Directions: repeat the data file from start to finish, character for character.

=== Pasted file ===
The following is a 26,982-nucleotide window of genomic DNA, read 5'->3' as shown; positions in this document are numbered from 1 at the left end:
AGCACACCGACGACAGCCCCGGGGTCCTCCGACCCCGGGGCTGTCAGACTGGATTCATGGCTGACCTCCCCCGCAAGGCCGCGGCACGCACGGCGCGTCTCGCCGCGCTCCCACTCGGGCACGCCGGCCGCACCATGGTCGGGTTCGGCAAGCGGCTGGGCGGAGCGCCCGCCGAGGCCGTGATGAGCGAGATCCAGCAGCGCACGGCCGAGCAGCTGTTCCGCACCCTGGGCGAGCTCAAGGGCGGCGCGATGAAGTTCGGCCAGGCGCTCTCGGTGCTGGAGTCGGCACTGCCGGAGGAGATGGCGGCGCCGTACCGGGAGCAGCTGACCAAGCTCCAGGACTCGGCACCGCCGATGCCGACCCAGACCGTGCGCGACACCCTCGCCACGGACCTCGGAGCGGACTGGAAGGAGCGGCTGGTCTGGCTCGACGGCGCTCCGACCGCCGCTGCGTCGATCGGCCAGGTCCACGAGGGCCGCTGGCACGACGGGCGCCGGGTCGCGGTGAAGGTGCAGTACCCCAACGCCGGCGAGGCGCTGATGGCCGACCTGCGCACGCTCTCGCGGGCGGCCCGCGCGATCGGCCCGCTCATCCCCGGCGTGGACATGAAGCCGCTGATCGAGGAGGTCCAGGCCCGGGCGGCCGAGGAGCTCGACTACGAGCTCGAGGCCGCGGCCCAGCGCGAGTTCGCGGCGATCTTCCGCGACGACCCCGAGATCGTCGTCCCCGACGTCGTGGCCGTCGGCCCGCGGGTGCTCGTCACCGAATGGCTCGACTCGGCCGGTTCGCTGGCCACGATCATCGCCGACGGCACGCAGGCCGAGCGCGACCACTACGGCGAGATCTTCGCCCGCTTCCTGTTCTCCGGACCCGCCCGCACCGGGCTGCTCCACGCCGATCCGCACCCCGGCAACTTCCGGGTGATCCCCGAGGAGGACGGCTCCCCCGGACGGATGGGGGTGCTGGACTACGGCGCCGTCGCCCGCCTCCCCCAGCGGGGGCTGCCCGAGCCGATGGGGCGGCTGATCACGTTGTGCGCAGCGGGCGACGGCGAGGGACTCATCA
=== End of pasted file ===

The following is a 26,982-nucleotide window of genomic DNA, read 5'->3' as shown; positions in this document are numbered from 1 at the left end:
AGCACACCGACGACAGCCCCGGGGTCCTCCGACCCCGGGGCTGTCAGACTGGATTCATGGCTGACCTCCCCCGCAAGGCCGCGGCACGCACGGCGCGTCTCGCCGCGCTCCCACTCGGGCACGCCGGCCGCACCATGGTCGGGTTCGGCAAGCGGCTGGGCGGAGCGCCCGCCGAGGCCGTGATGAGCGAGATCCAGCAGCGCACGGCCGAGCAGCTGTTCCGCACCCTGGGCGAGCTCAAGGGCGGCGCGATGAAGTTCGGCCAGGCGCTCTCGGTGCTGGAGTCGGCACTGCCGGAGGAGATGGCGGCGCCGTACCGGGAGCAGCTGACCAAGCTCCAGGACTCGGCACCGCCGATGCCGACCCAGACCGTGCGCGACACCCTCGCCACGGACCTCGGAGCGGACTGGAAGGAGCGGCTGGTCTGGCTCGACGGCGCTCCGACCGCCGCTGCGTCGATCGGCCAGGTCCACGAGGGCCGCTGGCACGACGGGCGCCGGGTCGCGGTGAAGGTGCAGTACCCCAACGCCGGCGAGGCGCTGATGGCCGACCTGCGCACGCTCTCGCGGGCGGCCCGCGCGATCGGCCCGCTCATCCCCGGCGTGGACATGAAGCCGCTGATCGAGGAGGTCCAGGCCCGGGCGGCCGAGGAGCTCGACTACGAGCTCGAGGCCGCGGCCCAGCGCGAGTTCGCGGCGATCTTCCGCGACGACCCCGAGATCGTCGTCCCCGACGTCGTGGCCGTCGGCCCGCGGGTGCTCGTCACCGAATGGCTCGACTCGGCCGGTTCGCTGGCCACGATCATCGCCGACGGCACGCAGGCCGAGCGCGACCACTACGGCGAGATCTTCGCCCGCTTCCTGTTCTCCGGACCCGCCCGCACCGGGCTGCTCCACGCCGATCCGCACCCCGGCAACTTCCGGGTGATCCCCGAGGAGGACGGCTCCCCCGGACGGATGGGGGTGCTGGACTACGGCGCCGTCGCCCGCCTCCCCCAGCGGGGGCTGCCCGAGCCGATGGGGCGGCTGATCACGTTGTGCGCAGCGGGCGACGGCGAGGGACTCATCA